Trailer: https://www.mymovierack.com/show/violence-at-noon

Film Review: THE GOOD LIAR (USA 2019) ***

The Good Liar Poster
Trailer

Consummate con man Roy Courtnay has set his sights on his latest mark: the recently widowed Betty McLeish, worth millions. But this time, what should have been a simple swindle escalates into a cat-and-mouse game with the ultimate stakes.

Director:

Bill Condon

Writers:

Jeffrey HatcherNicholas Searle (novel)

Nothing but excellence can be expected from GODS AND MONSTERS and THE FIFTH ESTATE director Bill Condon and British heavyweights Helen Mirren (Oscar winner for THE QUEEN) and Sir Ian McKellen(Two-time Oscar nominee),  But what is lacking here is a somewhat lack of surprise.

Before venturing out for the film screening, I was hypothesizing the film’s plot.  Con man McKellen entices Mirren for a date and aims at stealing all her money.  McKellen falls for Mirren while she discovers the truth and ends up milking McKellen instead for all his worth.  Not all of the above is true for the movie, but a fair portion is, and it is a good guess, from just watching the film’s trailer.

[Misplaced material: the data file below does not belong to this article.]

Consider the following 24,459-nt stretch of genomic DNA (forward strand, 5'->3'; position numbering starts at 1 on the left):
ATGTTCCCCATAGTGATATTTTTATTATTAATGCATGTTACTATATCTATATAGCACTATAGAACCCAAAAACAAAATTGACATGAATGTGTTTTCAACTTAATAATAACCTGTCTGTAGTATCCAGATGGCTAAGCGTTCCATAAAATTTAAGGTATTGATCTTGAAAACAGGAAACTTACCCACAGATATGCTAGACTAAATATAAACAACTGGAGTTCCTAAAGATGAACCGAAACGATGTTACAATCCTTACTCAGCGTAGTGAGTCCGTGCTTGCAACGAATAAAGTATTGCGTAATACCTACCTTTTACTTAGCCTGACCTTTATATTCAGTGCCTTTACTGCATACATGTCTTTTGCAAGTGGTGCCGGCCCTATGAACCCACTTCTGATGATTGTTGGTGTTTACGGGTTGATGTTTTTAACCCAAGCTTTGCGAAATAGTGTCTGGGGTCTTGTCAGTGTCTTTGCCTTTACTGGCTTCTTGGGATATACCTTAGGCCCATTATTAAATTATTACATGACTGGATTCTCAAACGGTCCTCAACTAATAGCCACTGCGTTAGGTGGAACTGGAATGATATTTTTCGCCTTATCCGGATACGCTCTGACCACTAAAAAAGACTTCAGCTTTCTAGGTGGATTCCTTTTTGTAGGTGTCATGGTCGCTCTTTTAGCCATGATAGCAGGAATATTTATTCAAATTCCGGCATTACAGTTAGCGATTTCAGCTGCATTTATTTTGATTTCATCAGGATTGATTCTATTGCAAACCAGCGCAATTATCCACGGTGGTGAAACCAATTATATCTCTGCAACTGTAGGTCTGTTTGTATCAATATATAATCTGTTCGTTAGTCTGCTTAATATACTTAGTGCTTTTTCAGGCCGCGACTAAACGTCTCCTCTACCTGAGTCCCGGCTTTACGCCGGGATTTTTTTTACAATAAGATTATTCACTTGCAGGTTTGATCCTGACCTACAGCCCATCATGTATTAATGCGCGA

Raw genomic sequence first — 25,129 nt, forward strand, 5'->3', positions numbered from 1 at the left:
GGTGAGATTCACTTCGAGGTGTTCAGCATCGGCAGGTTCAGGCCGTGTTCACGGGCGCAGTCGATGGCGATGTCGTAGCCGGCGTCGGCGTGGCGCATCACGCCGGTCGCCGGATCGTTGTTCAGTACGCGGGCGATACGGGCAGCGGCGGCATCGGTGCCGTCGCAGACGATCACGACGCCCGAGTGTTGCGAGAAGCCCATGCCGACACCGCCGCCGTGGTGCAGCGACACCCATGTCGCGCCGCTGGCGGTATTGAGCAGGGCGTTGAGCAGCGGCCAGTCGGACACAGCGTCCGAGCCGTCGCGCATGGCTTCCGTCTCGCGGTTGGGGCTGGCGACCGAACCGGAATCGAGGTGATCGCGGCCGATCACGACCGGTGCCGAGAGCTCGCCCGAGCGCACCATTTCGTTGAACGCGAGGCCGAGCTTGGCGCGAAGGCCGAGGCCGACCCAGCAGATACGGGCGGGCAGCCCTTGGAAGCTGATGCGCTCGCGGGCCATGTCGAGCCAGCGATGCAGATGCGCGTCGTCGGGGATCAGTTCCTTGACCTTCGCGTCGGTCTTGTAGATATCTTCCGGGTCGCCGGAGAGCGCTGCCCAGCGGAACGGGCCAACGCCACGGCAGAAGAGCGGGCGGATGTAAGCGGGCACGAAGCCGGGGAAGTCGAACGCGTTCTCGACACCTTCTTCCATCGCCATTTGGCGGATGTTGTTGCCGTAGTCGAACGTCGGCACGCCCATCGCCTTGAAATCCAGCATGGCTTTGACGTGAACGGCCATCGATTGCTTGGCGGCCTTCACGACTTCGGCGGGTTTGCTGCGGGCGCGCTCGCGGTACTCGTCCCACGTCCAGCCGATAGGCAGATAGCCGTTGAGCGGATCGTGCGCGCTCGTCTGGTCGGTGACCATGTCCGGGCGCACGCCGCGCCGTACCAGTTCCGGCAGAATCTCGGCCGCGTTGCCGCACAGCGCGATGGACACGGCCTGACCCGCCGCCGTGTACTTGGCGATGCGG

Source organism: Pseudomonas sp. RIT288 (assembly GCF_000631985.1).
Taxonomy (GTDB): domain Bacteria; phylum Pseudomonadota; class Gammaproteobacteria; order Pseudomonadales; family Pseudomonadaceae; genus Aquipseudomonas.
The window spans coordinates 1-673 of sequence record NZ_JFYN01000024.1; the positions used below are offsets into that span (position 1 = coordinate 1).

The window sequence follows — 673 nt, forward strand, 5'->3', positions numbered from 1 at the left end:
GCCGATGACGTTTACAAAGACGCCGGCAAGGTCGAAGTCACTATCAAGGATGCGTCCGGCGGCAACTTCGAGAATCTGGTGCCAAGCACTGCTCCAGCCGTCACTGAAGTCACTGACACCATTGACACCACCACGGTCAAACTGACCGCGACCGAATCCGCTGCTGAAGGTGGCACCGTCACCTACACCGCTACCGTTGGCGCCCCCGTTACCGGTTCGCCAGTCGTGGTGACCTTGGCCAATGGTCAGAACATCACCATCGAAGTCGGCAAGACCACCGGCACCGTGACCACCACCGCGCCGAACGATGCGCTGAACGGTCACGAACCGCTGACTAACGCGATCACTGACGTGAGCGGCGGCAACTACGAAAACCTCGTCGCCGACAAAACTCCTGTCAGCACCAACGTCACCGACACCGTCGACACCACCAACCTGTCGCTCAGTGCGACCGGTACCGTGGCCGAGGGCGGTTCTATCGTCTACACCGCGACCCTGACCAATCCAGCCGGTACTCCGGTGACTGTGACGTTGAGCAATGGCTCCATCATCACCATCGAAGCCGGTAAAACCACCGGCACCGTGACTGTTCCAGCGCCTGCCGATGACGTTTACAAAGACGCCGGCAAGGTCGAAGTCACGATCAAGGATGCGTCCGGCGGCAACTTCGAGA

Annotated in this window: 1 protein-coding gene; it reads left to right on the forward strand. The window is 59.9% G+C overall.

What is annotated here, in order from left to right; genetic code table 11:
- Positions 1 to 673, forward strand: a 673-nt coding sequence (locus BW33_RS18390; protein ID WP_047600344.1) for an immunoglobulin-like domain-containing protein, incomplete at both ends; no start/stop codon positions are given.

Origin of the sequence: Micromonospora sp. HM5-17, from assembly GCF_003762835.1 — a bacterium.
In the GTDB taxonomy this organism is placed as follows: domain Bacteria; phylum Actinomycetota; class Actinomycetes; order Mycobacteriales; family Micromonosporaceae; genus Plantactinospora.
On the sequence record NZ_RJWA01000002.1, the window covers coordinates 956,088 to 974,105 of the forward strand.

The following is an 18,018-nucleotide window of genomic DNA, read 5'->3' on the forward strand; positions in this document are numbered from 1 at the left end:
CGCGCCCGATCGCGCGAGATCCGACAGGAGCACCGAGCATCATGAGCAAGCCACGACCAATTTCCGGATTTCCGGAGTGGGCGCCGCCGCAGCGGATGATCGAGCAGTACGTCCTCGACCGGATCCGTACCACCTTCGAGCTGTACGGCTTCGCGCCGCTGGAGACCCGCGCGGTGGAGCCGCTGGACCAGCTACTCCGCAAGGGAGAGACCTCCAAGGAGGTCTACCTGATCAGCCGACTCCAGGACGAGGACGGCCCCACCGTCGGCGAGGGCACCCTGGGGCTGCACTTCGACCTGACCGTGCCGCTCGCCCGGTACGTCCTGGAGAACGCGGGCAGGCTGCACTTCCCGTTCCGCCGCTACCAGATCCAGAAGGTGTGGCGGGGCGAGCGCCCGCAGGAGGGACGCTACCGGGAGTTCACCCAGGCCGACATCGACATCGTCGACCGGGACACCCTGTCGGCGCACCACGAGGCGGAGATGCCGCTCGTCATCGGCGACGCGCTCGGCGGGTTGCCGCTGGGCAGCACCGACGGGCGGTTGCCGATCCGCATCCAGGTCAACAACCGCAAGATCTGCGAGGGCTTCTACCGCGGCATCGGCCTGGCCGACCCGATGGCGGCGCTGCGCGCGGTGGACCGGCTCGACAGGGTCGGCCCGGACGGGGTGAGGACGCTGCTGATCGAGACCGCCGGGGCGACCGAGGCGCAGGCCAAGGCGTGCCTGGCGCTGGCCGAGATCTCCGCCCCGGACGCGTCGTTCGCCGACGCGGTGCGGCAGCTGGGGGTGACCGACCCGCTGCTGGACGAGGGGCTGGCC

When the film begins, the audience sees the pub date between two who have met using ‘computer services’.  They immediately confess they honour the truth though each are superb liars, fooling notably each other, but the audience as well.  This is the more fun part of the script.  Consummate con man Roy Courtnay (Ian McKellen) has set his sights on his latest mark: the recently widowed Betty McLeish (Helen Mirren), worth millions.  And Roy means to take it all.

  From their very first meeting, Roy begins plying Betty with his tried and true manipulations, and Betty, who seems quite taken with him, is soon going along for the ride.  But this time, what should have been a simple swindle escalates into a cat-and-mouse game with the ultimate stakes—revealing more insidious deceptions that will take them both through a minefield of danger, intrigue and betrayal.